About 10 years ago, my mother came to China to visit me. It was her first time in the country, so we traveled to the Great Wall and Forbidden City in Beijing, stopped in Shanghai for a few days, and hit Guangzhou for a bit of the southern flair of Guangdong. But in between all that, she came to Nantong to check out the city that I was living in.
We had planned to take a taxi to the bus station and head to the city of Suzhou next. This was, of course, before the days of Didi and the other taxi-hailing apps, so we walked down the street to the nearby bustling shopping mall where cabs frequently lined up out front waiting for potential patrons. I helped my Mom out and put her suitcase in the trunk of the taxi, hopped in the back, and off we went. After the 40-or-so-minute ride to the bus station, we tossed our bags onto the conveyor belt for x-ray screening, and on the other side, I grabbed the suitcase but... my backpack... with my laptop computer, my new iPad, and my iPhone 3G (!!!) inside, never emerged from the scanner's flaps.
Suspicion, then relief
Immediately, my mind raced. Had someone stolen my bag? Did someone confuse it for their own and grab it by mistake? Within minutes, I had managed to explain the situation to the security team, and they whisked me up to the control room with cameras pointed in every direction to see if they could spot the culprit.
After checking every angle, the head man asked me, "Are you sure you had the bag when you walked in?" I said, "Of cour... wait... Did I?" Footage of the entrance showed that I indeed was bagless upon entering the station. Red-faced with embarrassment, I apologized to the security staff – and to my Mom; surely not the tourist experience she was expecting – and high-tailed it out of there and back toward the mall. Jumping out of the cab, frantically searching the hedges and bushes and sidewalks outside, I paced back and forth, cursing myself for my carelessness and for ruining my mother's trip, as we'd missed our bus by a long shot by that point. When suddenly...
A woman with a large bag and a long pincer-like tool in hand tapped me on the shoulder and softly asked, "Are you looking for something? What's the matter?" I, through gasps of exasperation, sputtered, "A bag, a black backpack, it's got my computer in it and... and..." She smiled knowingly, and led me to a container piled high with bags of rubbish in a giant bin she'd picked up over a hard day's work. She lifted up one of the black plastic sacks, and underneath sat my missing backpack.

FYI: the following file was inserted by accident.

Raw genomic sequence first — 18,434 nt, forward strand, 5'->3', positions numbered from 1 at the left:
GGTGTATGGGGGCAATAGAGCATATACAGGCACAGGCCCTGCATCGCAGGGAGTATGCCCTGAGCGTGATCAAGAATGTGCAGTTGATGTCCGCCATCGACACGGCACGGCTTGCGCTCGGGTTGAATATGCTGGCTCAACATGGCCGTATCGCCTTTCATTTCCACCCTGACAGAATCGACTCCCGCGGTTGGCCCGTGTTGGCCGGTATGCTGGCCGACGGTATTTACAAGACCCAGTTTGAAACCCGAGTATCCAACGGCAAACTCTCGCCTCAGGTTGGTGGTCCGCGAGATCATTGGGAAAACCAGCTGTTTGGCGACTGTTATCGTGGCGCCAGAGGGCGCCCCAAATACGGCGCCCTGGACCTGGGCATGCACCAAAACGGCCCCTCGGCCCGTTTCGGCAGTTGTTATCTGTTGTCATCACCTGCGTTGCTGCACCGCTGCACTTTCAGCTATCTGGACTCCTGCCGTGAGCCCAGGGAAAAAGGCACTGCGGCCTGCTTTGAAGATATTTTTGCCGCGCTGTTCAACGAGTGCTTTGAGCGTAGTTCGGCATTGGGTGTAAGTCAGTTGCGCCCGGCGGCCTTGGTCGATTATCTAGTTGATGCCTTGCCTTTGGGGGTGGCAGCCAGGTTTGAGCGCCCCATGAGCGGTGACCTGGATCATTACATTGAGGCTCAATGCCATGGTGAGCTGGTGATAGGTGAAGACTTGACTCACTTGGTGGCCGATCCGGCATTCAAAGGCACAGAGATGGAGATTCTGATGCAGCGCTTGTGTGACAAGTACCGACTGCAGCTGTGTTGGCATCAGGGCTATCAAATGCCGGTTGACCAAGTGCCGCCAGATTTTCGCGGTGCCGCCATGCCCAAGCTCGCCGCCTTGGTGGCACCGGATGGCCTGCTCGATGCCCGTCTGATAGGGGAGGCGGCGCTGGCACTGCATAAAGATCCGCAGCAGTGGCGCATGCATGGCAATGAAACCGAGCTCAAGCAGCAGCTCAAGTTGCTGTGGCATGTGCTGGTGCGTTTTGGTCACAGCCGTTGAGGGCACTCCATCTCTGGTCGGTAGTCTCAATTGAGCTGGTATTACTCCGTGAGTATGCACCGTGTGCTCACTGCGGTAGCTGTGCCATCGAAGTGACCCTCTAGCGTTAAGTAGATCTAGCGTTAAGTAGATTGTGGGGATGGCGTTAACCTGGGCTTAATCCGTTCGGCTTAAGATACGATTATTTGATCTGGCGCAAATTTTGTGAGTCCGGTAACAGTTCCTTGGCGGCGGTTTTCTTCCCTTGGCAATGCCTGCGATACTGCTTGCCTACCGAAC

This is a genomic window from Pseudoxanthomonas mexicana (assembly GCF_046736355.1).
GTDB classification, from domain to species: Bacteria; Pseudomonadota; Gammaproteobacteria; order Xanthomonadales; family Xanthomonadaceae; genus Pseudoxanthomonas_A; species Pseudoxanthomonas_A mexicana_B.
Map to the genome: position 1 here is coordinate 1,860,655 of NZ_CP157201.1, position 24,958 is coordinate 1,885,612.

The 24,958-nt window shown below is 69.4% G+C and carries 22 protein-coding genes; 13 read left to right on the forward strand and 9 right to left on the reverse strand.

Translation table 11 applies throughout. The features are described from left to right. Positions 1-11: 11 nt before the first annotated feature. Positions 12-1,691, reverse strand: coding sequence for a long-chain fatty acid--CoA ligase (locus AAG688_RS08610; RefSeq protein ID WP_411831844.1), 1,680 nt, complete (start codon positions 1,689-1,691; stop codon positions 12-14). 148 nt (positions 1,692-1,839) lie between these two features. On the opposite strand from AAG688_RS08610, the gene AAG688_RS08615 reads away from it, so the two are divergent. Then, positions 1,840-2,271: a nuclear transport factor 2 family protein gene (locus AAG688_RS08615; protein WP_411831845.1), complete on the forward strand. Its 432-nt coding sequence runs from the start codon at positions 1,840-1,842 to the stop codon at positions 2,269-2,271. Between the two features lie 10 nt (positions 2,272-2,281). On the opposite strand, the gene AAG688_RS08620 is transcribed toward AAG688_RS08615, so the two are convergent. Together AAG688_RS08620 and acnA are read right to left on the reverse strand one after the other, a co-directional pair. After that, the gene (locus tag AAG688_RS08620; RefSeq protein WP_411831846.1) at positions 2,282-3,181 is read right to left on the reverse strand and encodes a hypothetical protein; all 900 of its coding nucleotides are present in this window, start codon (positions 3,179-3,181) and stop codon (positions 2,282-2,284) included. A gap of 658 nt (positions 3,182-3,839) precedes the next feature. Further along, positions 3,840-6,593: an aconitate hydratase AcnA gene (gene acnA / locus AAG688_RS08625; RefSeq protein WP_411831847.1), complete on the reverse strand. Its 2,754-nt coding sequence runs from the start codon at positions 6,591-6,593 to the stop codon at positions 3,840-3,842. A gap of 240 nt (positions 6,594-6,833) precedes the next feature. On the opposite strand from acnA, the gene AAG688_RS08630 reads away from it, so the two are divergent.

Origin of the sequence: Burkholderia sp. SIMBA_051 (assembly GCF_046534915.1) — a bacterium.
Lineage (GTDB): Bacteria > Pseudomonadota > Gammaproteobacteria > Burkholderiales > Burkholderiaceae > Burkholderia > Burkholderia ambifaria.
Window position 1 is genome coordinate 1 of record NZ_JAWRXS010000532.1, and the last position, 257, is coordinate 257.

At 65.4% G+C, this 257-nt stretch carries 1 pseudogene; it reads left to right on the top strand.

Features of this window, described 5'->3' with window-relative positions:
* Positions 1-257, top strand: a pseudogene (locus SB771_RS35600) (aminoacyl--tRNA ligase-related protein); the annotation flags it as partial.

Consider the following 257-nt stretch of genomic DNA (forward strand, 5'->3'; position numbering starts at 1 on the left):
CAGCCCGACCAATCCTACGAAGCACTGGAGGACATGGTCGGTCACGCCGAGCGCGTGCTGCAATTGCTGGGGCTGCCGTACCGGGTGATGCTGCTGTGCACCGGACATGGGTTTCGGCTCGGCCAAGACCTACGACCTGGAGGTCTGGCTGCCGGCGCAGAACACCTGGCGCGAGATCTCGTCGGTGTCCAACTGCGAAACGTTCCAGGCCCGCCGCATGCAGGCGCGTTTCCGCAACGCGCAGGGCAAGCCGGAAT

Overcome with relief, I thanked her profusely, and pulled out my wallet to offer a reward for the thousands of yuan – not to mention all the pictures, files, and massive hassle – she had just saved me. She immediately shook her head and refused. "No, no, I won't accept any money. It's no problem," she replied. I turned to her son, aged about 8 or 9, who was standing beside her, and shoved three red bills in his hand. She immediately stepped in, and despite my protests, ardently refused to accept any sort of remuneration. I could only thank her about a dozen more times, then head back to the bus station to buy new tickets.
It was a truly memorable experience, and one that I have, over the years, become less and less surprised by. Human kindness and empathy abound here, and it's something that I'm grateful for.
So I'd like to thank my first friends, my helpful bosses, and the lady who so kindly saved my brand-new, state-of-the-art iPhone 3. And, of course, my mother for her patience during the whole episode.
So I encourage you to think back to when you first arrived in Shanghai, or in China, or any place that was new and different to you at the time, and think of the people who helped you through the transition. It's a vast ocean out there, and sometimes a little fish needs a bit of help from others in the school.
And feel free to call me if you need help moving. I promise. It's fine.